Mind-bendingly beautiful, witty, charming homage to mushrooms both humble and exotic. I'm blessed to live in a part of the world where a walk in the wMind-bendingly beautiful, witty, charming homage to mushrooms both humble and exotic. I'm blessed to live in a part of the world where a walk in the woods can net a bounty of comestible 'shrooms and the most exotic of species can be found in our little local co-op, but I've never ventured beyond porcini, shiitake and chanterelle in my own cooking. Lion's Mane, Lobster, Hedgehog, Oyster—gorgeous to look at, but what the hell do I do with them?
Enter 'Shroom. Not only is this ripe with divine and accessible recipes, it's written with incomparable verve and humor. I've had the great pleasure of working with Becky, and her vibrant, funny, warm self shines through in the text. This is as much fun to read as it is gaspingly gorgeous to peruse.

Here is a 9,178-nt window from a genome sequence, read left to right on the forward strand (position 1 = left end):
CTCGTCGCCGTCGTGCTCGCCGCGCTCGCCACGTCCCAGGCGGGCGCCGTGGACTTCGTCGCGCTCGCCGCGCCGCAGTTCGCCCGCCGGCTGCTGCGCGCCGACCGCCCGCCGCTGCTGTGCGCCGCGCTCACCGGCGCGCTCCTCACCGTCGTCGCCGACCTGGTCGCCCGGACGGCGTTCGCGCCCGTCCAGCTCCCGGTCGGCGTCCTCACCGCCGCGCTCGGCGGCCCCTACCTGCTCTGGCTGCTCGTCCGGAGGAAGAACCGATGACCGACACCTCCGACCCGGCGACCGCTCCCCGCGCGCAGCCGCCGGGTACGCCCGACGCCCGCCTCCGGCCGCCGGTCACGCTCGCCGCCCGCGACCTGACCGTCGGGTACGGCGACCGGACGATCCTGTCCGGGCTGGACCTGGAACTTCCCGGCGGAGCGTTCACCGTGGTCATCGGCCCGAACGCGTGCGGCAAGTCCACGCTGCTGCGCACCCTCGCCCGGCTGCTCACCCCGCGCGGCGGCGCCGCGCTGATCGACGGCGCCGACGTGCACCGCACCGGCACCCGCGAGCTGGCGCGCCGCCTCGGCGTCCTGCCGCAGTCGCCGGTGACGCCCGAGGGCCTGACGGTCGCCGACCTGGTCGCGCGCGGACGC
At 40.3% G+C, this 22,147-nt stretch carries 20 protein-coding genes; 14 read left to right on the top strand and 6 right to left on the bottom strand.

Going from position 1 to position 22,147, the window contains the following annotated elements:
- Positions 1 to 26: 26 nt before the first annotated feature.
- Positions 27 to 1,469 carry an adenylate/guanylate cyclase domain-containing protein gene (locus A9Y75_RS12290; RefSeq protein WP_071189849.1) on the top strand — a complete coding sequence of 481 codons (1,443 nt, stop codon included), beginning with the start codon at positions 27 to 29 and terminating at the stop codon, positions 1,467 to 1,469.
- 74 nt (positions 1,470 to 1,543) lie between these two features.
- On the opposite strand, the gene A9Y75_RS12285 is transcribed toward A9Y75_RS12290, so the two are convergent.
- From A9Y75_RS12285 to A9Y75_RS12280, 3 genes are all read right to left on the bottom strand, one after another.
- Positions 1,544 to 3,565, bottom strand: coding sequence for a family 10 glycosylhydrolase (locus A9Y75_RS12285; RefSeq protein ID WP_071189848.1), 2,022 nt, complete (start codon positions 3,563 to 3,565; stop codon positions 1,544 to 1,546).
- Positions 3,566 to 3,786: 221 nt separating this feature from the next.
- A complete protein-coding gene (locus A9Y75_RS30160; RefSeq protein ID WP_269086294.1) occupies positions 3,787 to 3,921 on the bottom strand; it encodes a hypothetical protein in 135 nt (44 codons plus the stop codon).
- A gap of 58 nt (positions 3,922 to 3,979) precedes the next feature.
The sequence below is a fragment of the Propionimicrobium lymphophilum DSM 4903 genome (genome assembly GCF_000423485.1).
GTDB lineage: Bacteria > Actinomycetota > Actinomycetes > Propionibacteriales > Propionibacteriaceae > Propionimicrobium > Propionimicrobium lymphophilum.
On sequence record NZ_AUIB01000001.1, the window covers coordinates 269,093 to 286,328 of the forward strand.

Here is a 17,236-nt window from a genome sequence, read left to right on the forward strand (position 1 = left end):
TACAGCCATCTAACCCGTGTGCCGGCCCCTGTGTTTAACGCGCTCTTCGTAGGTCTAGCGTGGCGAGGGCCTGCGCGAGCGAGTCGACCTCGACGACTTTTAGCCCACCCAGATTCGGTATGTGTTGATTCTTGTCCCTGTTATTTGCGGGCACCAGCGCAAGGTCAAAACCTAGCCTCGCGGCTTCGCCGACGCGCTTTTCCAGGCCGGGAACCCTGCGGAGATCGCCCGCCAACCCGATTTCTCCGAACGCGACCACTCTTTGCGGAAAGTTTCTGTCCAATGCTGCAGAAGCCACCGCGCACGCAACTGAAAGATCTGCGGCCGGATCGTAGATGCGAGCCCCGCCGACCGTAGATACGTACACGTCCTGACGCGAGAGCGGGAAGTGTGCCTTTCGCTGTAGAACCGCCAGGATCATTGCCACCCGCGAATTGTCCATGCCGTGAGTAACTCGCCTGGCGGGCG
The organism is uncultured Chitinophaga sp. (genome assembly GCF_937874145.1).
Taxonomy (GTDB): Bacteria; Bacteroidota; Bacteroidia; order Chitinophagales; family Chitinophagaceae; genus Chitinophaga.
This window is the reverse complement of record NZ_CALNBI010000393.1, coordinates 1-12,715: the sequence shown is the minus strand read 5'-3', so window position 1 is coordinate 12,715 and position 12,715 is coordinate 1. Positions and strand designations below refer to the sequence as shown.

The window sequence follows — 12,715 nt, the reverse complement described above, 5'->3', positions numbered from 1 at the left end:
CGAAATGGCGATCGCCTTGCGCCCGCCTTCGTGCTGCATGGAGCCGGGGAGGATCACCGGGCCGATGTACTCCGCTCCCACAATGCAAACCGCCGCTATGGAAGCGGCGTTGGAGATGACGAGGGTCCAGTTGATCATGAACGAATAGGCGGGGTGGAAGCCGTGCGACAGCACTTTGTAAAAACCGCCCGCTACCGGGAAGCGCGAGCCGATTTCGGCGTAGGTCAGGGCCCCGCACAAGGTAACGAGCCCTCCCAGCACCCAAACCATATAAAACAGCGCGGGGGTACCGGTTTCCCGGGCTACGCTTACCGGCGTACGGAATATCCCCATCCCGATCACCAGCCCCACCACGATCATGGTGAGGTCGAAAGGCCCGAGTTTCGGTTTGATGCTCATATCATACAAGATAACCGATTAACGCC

Since it 'Tis the Season, here's a brilliant gift for the chef or culinary historian or mycologist in your life. ...more
“Believing war is beyond words is an abrogation of responsibility — it lets civilians off the hook from trying to understand, and veterans off the hoo
“Believing war is beyond words is an abrogation of responsibility — it lets civilians off the hook from trying to understand, and veterans off the hook from needing to explain. You don’t honor someone by telling them, “I can never imagine what you’ve been through.” Instead, listen to their story and try to imagine being in it, no matter how hard or uncomfortable that feels. If the past 10 years have taught us anything, it’s that in the age of an all-volunteer military, it is far too easy for Americans to send soldiers on deployment after deployment without making a serious effort to imagine what that means. We can do better.”
In his searing collection, Redeployment, winner of the 2014 National Book Award, Phil Klay strips the wartime experience of everything that makes us congratulate ourselves for our nation’s bravery, dispels any romantic notion we have of soldiers in combat, and empties our hearts of hope that we have not done grave, even irreparable, damage to the bodies and minds of these young men and women.